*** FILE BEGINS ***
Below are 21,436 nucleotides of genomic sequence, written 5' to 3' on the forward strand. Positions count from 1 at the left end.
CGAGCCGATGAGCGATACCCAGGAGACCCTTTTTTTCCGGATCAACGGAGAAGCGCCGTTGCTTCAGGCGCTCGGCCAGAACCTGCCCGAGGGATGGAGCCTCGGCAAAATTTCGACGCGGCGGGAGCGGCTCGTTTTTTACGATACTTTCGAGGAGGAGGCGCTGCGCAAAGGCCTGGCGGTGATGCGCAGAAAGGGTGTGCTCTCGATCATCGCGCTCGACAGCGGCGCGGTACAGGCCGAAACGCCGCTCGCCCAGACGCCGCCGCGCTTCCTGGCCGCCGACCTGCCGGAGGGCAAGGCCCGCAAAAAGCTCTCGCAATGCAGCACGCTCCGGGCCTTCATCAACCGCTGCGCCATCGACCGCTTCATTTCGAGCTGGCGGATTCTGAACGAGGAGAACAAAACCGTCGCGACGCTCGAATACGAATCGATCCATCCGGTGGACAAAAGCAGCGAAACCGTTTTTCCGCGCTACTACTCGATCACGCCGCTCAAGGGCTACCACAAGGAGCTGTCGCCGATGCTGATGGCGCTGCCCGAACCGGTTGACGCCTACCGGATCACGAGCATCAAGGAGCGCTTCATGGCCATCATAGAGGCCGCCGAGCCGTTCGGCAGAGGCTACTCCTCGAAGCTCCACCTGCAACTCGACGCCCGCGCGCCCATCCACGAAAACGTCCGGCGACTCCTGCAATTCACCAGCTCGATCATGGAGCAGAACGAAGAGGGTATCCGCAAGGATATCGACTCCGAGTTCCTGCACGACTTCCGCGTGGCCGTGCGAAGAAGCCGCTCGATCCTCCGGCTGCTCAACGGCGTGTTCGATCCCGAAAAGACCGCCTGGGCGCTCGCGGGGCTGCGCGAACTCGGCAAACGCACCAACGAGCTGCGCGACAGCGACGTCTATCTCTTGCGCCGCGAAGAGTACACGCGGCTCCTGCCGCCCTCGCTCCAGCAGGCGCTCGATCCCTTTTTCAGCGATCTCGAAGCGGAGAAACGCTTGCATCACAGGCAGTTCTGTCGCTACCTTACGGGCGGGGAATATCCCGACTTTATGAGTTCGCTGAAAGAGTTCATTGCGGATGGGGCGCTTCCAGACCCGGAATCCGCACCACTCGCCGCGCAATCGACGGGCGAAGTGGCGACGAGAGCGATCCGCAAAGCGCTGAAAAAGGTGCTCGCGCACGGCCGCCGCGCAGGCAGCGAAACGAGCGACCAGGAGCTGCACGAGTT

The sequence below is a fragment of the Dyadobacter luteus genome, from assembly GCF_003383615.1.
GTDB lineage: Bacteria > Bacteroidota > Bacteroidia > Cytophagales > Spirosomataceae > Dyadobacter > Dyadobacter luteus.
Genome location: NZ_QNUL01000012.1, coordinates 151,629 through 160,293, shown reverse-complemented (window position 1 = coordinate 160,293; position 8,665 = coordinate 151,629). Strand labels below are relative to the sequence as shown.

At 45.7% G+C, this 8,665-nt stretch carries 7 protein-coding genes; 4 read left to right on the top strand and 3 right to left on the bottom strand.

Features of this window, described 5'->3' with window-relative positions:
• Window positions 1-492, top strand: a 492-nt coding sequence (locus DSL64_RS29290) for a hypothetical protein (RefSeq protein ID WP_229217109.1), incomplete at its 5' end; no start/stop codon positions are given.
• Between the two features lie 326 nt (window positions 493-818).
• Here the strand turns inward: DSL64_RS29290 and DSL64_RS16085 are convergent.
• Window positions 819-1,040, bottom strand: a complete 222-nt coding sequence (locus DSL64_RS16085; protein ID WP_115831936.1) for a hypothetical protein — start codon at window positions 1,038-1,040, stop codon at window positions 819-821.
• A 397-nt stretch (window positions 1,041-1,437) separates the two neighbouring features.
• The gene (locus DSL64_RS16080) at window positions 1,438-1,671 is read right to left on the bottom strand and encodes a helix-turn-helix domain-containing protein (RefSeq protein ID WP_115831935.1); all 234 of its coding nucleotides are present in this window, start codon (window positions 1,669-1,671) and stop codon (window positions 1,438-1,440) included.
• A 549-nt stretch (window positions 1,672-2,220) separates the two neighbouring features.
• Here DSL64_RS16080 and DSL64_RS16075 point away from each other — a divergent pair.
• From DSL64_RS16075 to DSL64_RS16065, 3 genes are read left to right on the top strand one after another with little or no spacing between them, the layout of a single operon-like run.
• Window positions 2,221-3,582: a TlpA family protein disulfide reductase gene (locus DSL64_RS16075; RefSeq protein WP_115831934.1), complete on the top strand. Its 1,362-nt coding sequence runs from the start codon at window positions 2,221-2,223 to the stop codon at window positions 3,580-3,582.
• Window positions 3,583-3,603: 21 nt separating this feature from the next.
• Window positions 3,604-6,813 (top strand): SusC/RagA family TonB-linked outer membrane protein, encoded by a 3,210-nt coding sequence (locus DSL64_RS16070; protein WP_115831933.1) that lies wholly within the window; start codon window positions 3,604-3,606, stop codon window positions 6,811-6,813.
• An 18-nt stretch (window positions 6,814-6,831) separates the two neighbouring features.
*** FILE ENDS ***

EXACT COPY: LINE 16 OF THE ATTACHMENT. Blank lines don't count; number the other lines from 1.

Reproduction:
• From DSL64_RS16075 to DSL64_RS16065, 3 genes are read left to right on the top strand one after another with little or no spacing between them, the layout of a single operon-like run.